HAPPY REFUGEES – BEYOND MOTH AND RUST
I know this blog and the Acute label has been really quite for the last few months (years?), I’m sorry but attention has been elsewhere. Luckily there are many other folks and labels doing good works, one could almost say nobody needs Acute. I do think it’s important though to make sure people know about some good things happening especially related to good things Acute’s done. For instance, in 2011 we released what we referred to as “our most obscure release to date!”, the expanded reissue of Happy Refugees seminal DIY cult-classic Last Chance Saloon as Return to Last Chance Saloon. Upon the release of that well-received, well-reviewed and well-loved reissue, the band were inspired to get back together and even celebrate with a trip to New York City, home of spiritual forefathers Lou and the Velvets, and played packed shows with the likes of Crystal Stilts, Regal Degal, Sapphire Mansions as well as a visit to WFMU. You can read about the Acute release here and here and our take on the NY trip here and here.
That however is not where the story ends! Maybe it’s where part 2 of Happy Refugees story begins, or perhaps it’s just somewhere in the middle. After returning to the UK, despite living in different parts of that tiny land, they managed to continue writing, both picking up where things left off and finishing the unfinished as well as starting anew with fresh material, the results of which is a NEW album, Beyond Moth and Rust. This was preceded by the creation of a new website, happyrefugees.com, which tells their story in more depth than I can or will here. It also has some media including a wonderful painted tribute to the NY trip from guitarist Paul Harvey and a section called The Gymnasium, a “carefully curated gallery” of stuff that hopefully they’ll continue to update.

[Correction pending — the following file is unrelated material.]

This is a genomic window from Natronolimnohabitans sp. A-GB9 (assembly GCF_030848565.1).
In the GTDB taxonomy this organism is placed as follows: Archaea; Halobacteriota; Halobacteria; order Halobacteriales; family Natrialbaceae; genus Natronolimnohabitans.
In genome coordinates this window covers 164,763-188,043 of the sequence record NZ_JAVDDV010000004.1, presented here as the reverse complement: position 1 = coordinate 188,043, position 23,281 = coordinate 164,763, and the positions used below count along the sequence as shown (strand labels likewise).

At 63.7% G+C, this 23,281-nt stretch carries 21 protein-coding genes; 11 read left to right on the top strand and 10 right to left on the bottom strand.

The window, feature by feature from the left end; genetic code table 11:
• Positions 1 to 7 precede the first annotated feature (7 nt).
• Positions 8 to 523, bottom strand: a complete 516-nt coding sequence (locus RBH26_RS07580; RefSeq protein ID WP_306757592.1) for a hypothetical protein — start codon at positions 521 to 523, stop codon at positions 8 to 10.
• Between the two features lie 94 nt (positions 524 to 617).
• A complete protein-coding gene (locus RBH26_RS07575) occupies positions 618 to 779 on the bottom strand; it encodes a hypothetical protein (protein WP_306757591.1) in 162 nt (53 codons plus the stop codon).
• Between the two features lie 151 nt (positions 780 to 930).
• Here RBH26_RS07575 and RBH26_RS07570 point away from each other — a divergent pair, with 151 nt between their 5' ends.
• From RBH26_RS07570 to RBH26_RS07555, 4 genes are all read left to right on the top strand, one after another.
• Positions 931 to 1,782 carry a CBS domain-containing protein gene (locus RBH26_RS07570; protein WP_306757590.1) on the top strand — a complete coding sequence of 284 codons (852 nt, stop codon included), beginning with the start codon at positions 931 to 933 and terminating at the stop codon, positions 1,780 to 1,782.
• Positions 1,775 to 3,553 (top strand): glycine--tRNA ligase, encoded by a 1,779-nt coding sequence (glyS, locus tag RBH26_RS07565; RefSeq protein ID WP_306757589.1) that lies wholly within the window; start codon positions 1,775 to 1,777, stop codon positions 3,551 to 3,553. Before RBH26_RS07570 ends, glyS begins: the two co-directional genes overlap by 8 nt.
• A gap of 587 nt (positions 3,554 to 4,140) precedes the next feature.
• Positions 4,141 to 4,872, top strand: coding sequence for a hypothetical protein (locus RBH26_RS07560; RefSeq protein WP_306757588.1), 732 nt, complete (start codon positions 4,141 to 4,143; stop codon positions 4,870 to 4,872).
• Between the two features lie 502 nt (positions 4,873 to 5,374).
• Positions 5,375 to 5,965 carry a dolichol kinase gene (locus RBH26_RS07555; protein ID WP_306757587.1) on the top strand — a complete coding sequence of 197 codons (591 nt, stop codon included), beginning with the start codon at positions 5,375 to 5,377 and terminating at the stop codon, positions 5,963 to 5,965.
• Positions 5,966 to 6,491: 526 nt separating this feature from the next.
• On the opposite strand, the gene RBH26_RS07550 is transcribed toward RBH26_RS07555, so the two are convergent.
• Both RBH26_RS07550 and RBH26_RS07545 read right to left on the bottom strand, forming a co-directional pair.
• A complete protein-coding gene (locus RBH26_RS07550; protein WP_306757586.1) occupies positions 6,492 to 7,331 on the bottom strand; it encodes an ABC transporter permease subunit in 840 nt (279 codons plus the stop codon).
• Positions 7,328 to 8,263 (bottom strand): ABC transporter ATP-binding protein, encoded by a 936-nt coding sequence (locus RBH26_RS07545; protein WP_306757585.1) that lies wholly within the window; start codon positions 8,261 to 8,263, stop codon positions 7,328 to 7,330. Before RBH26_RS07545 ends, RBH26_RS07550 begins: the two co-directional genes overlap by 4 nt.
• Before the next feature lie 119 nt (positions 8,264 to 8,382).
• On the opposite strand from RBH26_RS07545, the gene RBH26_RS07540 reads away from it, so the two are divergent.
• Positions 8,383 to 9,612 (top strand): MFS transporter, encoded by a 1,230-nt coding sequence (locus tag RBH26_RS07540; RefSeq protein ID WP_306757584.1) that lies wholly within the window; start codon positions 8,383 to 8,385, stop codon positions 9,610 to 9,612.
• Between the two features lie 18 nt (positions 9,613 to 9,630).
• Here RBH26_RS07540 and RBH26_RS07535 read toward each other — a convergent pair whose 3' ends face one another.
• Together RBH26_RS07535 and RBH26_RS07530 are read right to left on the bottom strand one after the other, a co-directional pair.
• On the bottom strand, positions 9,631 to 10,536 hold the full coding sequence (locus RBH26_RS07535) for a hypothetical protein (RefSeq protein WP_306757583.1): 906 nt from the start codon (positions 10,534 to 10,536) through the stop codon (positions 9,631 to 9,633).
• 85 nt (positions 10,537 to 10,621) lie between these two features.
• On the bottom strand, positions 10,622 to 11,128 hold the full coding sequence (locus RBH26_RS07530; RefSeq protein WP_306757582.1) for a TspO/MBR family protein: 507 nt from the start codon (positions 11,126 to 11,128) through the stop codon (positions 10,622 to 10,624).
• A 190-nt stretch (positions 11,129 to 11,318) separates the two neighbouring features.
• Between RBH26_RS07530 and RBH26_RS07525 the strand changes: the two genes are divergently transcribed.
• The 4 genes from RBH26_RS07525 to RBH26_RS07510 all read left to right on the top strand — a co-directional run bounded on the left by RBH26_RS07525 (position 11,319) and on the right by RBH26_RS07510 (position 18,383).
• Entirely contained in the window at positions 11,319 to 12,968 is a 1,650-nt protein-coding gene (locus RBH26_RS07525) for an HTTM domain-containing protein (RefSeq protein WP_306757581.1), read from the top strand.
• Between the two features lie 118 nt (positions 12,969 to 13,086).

Most importantly and relevantly it has information, samples and ordering info for the new album, so I should probably talk about that. These songs are rock-n-roll that recall Lou, John Cale and Iggy in the 70s with lyrics that tear into the pains of relationships and politics with equal parts tension and introspection. Is this the chaotic and shambolic noisy sound of a young DIY band? No, these guys are older now, more mature, better at their instruments. It’s worth noting that despite the raw nature of the 80s material, underneath and beyond that was the real appeal, the timeless appeal of songs and lyrics and they’re only stronger with age. Don’t get me wrong, an edge is still there and some of the bitterness has aged like a fine whiskey…a bit smoother perhaps, but twice as strong and valuable. Feel free to submit that last analogy to your favorite Best Music Writing on the Web year end lists come December. I’m no writer, just a lapsed label guy (at the moment) so it’d probably be better to quote our good friend Rick Taylor from the DC record nerd gathering We Fought the Big One who wrote “When I first heard Happy Refugees, I was immediately struck by their restless creativity and sense of adventure, the wonderfully odd way they married the shambolic with the elegant, the unexpected left turns, the often cinematic scope of their reach, and just the sheer quality of everything I was hearing…Beyond Moth and Rust has all the qualities that captivated me in the first place–the band’s vigor, knack for sharp hooks and capacity to surprise remain undiminished by time.” I couldn’t have said it better myself (and didn’t.)
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